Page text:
Busting Fitness Myths
When you're trying improve your personal fitness, it's crucial to be following the right guidelines--to avoid chance of injury, to apply the best form, and to get the most out of your workouts. But all too often, folks will go about their routine following awful fitness advice they've taken as fact. To correct some of these widespread misconceptions, we're discussing the top five most common ones that may trip you up along your fitness journey.
"Women need different exercises than men."
The myth we’re starting out with is particularly common, because it’s often said that women must alter their workouts to be different than a man’s in order to avoid getting bulky. Specifically, the idea is that ladies should focus on lifting lower weights with higher repetitions compared to men so they can maintain a more feminine figure. This idea is a persistent one, but alas, it’s very false.
Personal trainer Mark Wiedenbach discusses this topic in a recent Forbes article (1), and explains that both sexes have different hormones but ultimately possess identical body structures. This indicates there’s potential for difference in muscle strength, but does not suggest that they should be exercising those muscles any differently. Wiedenbach tells us that “women lifting low weight persistently won’t work because the resistance is too low to create change in the muscle. Everyone should go for the same amount of reps with a weight that challenges them,” as an individual and not as a certain gender!
"Lifting heavy builds bulky muscle."
It would be really great if lifting heavy weights automatically created big, bulging muscles. Unfortunately, that’s just not the case. Attaining big gains is much more complicated than just lifting weights, but often, people think that’s really all there is to it. In reality, growing noticeable muscle mass is based on a number of variables, such as protein intake and body fat percentage to name just a couple.
This myth goes hand-in-hand with the wishful thinking that exercise can erase bad eating habits. In the same Forbes article, Wiedenback describes how 80% of what you look like is based on diet. To get big muscles, it’s critical to keep body fat at a minimum while still consuming enough protein to support recovery. This is a calorie game that can be tricky for those who keep on believing in this myth.
"You should always stretch before exercise."
Stretching before a workout is something many folks do just because they were told they should, but we’re here to debunk this long-standing suggestion. Intuitively, it’s easy to assume that stretching elongates the muscles and helps to prevent injuries; However, research has provided conversing evidence of this. It was found that stretching before exercise will weaken the muscle by 30%, and the reduced tension can actually increase risk of injury.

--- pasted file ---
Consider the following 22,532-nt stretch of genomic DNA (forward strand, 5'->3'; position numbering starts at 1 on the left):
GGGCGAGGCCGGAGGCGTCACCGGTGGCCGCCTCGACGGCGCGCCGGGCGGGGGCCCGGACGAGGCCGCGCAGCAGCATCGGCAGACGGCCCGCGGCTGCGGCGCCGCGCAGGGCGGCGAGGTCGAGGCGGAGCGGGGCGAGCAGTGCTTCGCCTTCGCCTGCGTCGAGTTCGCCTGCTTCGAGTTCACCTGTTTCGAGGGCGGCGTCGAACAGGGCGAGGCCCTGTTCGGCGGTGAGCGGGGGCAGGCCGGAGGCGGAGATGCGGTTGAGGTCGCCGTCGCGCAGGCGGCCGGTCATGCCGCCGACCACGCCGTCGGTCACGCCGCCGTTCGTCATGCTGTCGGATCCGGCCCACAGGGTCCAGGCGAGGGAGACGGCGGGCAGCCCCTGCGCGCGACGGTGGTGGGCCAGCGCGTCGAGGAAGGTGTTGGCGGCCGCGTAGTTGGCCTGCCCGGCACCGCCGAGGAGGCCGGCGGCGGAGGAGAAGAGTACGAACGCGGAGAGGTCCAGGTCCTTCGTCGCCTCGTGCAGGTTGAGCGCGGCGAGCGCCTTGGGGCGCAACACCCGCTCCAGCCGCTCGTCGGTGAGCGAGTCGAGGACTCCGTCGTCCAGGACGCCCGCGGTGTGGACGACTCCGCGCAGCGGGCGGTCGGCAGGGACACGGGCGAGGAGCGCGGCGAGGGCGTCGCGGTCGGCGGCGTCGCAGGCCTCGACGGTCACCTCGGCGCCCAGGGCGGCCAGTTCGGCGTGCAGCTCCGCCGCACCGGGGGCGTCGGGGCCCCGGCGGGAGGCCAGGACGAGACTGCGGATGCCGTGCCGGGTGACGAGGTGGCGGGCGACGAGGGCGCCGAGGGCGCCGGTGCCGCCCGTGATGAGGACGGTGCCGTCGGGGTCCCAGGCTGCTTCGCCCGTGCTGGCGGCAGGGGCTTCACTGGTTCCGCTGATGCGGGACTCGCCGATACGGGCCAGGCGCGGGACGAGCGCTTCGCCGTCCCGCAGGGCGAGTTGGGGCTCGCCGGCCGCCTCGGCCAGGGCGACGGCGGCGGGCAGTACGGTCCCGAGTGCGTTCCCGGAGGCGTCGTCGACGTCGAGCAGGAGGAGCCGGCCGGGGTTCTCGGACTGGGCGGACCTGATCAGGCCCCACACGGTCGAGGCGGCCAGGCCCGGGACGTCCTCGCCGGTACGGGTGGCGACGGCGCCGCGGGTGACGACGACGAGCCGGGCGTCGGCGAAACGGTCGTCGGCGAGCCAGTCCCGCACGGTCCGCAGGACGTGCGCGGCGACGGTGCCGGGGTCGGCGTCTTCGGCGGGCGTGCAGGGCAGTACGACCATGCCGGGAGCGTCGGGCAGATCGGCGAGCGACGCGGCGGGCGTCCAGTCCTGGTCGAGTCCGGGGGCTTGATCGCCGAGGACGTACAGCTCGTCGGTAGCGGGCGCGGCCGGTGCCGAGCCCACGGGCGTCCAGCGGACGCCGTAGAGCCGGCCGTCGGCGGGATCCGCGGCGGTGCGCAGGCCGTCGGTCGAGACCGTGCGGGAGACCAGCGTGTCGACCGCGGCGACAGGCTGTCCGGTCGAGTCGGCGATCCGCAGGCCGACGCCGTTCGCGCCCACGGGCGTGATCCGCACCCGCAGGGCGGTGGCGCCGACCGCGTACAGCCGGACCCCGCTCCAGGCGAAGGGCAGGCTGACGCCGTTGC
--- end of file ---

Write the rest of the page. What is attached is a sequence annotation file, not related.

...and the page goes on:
Instead of stretching before you hit the gym, we suggest partaking in some light cardio as a warm-up. Save all those stretches for after your exercise when they will be the most beneficial.
"I can just tone my muscles."
We hate to burst the pervasive “toning” bubble, but the concept of “toned” muscles isn’t really a real thing. Human anatomy tells us that our muscles are already toned or we wouldn’t even be able to move around. People often set a goal to tone because they’re craving muscle definition, but this is the wrong way of looking at an exercise plan.
A better set up to increase muscle definition should focus on getting rid of the layer of fat that sits atop the muscle. This includes fixing your diet and building strength in different areas. “Toning” is a made up word that attempts to oversimplify this process, so it’s best to bust that myth out of your head the next time it comes up.
"I should max out constantly to gain muscle mass."
What most gym-goers forget is that strength training doesn’t have to be done in a gym, nor does it have to include weights or machines. Anything that creates resistance is fair game for building strength. While it may seem that your own body weight wouldn’t be enough of a workout, the results of this type of exercise may surprise you—all without needing to even step foot in a gym or pick up a dumbbell.
All without the need to max out your capacity, too! It’s easy to go for the heaviest weights all the time with the goal to accelerate muscle growth, but we promise, this doesn’t make you get big any faster. In fact, you’re putting yourself at a higher risk for injury each time you max out. The real key to big gains is consistent practice with manageable levels of resistance. Your muscles need to be comfortable working with 85% capacity of your max before you even think of going heavier.
Did we bust any of these myths for you? Do you have any more myths to share? Let us know on our social media channels!
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1. Goudreau, J. (2021, June 30). Top 10 most common fitness myths. Forbes. Retrieved September 5, 2022, from https://www.forbes.com/sites/jennagoudreau/2012/01...